It's like when my wife checks her baking with a thermometer, continues to bake it and then rechecks it in the same hole.  That hole had become the surface of the cake becuase it is exposed to the oven air.  It always "seems " to cook faster than when she rechecks in a different spot.  Because that new spot was not exposed to the oven air between the two times.  Or consider ...the inside of a balloon becomes the outside of the balloon when you pop it.  The internal pressure becomes the same as the external pressure and collpases.
Old3doff,
If the frequency of the RF in a RF?VAC kiln is just right, the energy seems not to totally absorbed at the water boundary layer, but some of it is able to penetrate deeper.  This enables some RF/VAC kilns to heat more evenly.  However, the energy is still going from a high energy state to a low energy state,  RF tube to the interior of the wood.  Since the dry outside portion of the wood does not have water in it to absorb the energy, it does not heat up.
Boy, this discussion gets the old noodle going. jim

Offline Den Socling

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Re: Jim Fuller's ideas
« Reply #29 on: April 02, 2004, 07:17:32 PM »
Yep. if you obey the gas laws, it partial vapor pressure.

If you press in an RTD with a plastic sleeve, you get a tight fit. Especially when the wood begins to shrink. And vapor is the conveyance.

The frequency of an RF oscillator is rarely 'just right' because the kiln charge is part of the circuit and it changes as MC goes down.

Offline jimF

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Re: Jim Fuller's ideas
« Reply #30 on: April 03, 2004, 06:27:26 AM »
I agree with your assertion that the wood is part of the circuit and rarely is the frequency right.  That is why I part "seems" in my post.  This is what a campany claims and I have no way of proving or disporving it.  It is common to get burned araes just below the surface.  This is where and when the liquid boundary layer is slightly below the surface and all the energy is absorbed there.  The heat can not be transfered quick enough to the center or surface, even in a vacuum system that is conntrolled by vapor is the conveyance.
Have you tested your plastic sleeve with a pressure probe inserted?  I have a hard time getting a consistant seal with compression fittings on tubes let alone in wood.

Offline old3dogg

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Re: Jim Fuller's ideas
« Reply #31 on: April 03, 2004, 10:56:53 AM »
jimF.
Lets say I put a load of wood in a vac kiln.I set the heat at 100 and the WB at 100 and then I pull the CP.I get down to lets say 40torr.The water at the surface of the wood cant go anywhere because of the WB being at the same temp as the temp of the wood wont let it evaporate.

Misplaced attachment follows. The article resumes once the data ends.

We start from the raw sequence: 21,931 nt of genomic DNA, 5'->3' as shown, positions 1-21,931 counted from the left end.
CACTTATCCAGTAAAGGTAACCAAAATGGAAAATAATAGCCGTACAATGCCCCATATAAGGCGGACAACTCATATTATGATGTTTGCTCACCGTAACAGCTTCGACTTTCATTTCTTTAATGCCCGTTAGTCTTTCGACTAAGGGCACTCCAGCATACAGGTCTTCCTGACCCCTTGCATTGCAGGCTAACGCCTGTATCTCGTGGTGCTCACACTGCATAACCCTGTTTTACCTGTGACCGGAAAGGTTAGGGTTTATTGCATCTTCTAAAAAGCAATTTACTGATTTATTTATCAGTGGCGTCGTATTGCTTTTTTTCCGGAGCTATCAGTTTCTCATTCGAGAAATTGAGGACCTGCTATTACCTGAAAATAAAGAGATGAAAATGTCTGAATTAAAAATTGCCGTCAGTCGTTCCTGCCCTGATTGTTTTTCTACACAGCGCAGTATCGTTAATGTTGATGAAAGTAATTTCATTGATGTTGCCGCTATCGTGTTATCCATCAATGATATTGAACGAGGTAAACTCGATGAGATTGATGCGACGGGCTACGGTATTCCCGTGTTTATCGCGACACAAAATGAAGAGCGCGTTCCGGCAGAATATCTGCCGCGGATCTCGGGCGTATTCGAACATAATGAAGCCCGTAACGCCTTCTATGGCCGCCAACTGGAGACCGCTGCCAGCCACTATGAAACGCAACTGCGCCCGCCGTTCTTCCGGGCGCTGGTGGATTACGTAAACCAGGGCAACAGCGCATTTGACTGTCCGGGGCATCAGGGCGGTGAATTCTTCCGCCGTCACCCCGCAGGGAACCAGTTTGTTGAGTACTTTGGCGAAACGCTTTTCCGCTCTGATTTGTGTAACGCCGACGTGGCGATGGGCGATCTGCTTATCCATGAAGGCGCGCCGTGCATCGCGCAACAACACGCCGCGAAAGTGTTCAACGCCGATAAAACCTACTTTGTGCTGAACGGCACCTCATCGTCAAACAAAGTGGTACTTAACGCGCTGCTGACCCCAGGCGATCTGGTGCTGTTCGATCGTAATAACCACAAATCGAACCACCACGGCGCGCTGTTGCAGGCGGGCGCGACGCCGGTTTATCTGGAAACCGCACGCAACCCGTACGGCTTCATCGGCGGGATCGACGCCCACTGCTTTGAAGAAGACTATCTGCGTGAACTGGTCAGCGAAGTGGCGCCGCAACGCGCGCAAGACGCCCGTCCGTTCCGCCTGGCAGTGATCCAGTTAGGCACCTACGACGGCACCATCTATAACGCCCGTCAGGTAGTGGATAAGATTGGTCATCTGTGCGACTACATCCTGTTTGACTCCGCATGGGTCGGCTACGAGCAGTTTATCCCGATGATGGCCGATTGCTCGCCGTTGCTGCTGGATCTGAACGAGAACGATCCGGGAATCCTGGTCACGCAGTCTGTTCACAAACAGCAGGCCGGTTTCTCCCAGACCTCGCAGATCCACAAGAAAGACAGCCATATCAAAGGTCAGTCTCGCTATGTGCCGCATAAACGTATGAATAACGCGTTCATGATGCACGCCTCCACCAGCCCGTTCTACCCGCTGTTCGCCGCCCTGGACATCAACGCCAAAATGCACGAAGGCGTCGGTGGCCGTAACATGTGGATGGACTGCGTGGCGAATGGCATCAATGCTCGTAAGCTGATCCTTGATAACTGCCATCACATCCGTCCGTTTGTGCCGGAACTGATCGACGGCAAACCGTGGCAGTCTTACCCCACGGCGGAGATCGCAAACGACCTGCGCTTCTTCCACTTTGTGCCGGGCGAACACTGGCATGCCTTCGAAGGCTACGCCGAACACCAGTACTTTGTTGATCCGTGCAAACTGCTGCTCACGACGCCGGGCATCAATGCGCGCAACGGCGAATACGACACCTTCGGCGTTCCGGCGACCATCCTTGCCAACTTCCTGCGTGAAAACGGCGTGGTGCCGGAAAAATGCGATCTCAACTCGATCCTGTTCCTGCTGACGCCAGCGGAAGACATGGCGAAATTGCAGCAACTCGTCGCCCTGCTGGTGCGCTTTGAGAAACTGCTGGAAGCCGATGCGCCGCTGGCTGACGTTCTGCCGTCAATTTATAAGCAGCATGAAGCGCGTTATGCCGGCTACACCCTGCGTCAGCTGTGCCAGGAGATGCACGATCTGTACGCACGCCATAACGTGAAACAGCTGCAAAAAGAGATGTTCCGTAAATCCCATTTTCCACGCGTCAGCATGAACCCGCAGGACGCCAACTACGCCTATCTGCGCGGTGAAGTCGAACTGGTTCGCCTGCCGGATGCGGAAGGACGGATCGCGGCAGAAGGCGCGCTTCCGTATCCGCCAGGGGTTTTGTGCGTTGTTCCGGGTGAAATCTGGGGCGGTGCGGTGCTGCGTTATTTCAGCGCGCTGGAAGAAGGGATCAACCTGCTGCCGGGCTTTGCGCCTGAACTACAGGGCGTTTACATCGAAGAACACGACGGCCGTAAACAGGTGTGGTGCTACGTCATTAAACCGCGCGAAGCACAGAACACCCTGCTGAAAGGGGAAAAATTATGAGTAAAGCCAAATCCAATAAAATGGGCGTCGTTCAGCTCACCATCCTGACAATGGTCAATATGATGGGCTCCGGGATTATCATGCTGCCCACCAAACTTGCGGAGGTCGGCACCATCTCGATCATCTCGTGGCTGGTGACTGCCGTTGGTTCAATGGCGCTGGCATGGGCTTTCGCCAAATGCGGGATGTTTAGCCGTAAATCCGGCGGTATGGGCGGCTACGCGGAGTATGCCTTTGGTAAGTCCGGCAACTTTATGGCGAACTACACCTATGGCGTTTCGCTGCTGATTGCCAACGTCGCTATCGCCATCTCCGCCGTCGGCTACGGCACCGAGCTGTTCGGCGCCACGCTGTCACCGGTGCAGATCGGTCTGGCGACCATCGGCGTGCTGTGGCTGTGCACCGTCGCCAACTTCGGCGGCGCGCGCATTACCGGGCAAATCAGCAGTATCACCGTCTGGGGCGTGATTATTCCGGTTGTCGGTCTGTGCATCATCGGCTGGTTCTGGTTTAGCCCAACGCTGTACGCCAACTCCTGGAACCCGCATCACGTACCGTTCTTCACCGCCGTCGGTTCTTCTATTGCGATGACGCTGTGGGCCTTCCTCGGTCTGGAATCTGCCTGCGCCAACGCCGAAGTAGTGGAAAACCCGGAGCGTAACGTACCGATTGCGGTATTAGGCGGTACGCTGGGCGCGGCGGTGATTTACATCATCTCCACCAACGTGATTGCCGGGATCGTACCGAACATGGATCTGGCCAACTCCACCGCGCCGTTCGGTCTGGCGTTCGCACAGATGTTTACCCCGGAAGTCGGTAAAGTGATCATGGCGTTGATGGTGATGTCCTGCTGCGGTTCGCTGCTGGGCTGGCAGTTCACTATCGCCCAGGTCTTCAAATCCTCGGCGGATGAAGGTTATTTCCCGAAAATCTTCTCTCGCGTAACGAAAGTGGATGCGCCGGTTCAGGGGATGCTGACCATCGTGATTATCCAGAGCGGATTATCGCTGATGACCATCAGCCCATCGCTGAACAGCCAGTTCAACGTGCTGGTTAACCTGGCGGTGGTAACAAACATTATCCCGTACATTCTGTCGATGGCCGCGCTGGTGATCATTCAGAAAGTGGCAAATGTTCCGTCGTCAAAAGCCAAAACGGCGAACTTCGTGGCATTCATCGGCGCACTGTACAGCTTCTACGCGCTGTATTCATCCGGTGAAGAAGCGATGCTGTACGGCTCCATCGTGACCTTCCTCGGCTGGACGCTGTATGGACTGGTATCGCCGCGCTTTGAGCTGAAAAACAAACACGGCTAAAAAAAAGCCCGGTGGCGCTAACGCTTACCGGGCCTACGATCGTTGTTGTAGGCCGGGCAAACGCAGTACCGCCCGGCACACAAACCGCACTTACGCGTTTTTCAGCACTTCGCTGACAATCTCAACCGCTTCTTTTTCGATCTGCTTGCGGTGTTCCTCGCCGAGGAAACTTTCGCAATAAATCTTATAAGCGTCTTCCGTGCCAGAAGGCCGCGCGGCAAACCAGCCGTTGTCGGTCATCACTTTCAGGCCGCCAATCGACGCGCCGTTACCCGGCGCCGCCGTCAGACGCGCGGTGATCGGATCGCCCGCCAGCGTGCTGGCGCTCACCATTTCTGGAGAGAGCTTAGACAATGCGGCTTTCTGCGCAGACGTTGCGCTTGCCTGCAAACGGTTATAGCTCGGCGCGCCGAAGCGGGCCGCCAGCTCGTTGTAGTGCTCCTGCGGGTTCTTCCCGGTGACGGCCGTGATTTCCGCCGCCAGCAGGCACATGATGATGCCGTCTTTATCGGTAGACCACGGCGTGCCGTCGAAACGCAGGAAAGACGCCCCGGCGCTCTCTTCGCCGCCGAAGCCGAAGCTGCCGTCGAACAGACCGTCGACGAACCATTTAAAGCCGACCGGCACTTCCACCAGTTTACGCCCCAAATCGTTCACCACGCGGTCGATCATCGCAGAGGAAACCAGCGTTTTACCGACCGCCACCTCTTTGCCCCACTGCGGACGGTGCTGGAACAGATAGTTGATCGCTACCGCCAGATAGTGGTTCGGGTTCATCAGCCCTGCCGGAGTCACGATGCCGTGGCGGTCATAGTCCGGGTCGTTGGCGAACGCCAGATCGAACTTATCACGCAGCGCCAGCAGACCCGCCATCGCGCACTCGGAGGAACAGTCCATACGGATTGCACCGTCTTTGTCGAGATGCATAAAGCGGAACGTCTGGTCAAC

This I feel will bring the whole load to the same temp.Core and shell.
Just a thought.

Offline jimF

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Re: Jim Fuller's ideas
« Reply #32 on: April 05, 2004, 07:15:07 AM »
At 40 torr and 100/100 how much water are you producing /BDFT/hr?

Offline jimF

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Re: Jim Fuller's ideas
« Reply #33 on: April 06, 2004, 06:12:04 AM »
old3dogg,
Where do you measure the wetbulb temp and what temperature are the heating platens?

Offline jimF

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Re: Jim Fuller's ideas
« Reply #34 on: April 09, 2004, 12:58:17 PM »
I never did get to the conclusion I was pointing to.  Being drying stresses are the limiting factor in drying, which causes surface checks and honeycomb, and moisture content nor gradient is a good measure of drying stresses, why measure moisture content?  (Stain and mold all dictate to dry very quickly)  What should be monitored is something that indicates drying stress - strain fits the bill.  Strain is directly related to stress.  But what stress are you looking for?  Often what is called stress reversal is mentioned when discussing drying stresses and is one reason in standard schedules a change in settings is dictated.   But what you really are looking for is a reduction in stress, not a complete reversal.  This point I call peak stress and the idea was first mentioned by a person called Reitz.  He said it occurs approximately when an 1/8 of the original MC is loss but an axact figure can not be given because it is not directly related to moisture content.  This is the point in the standard schedules that the first change in settings is dictated.  If one measures strain you can determine when peak stress occurs and increase the drying rate at that point and safely avoid and degrade.

Offline Den Socling

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Re: Jim Fuller's ideas
« Reply #35 on: April 09, 2004, 03:14:17 PM »
Jim,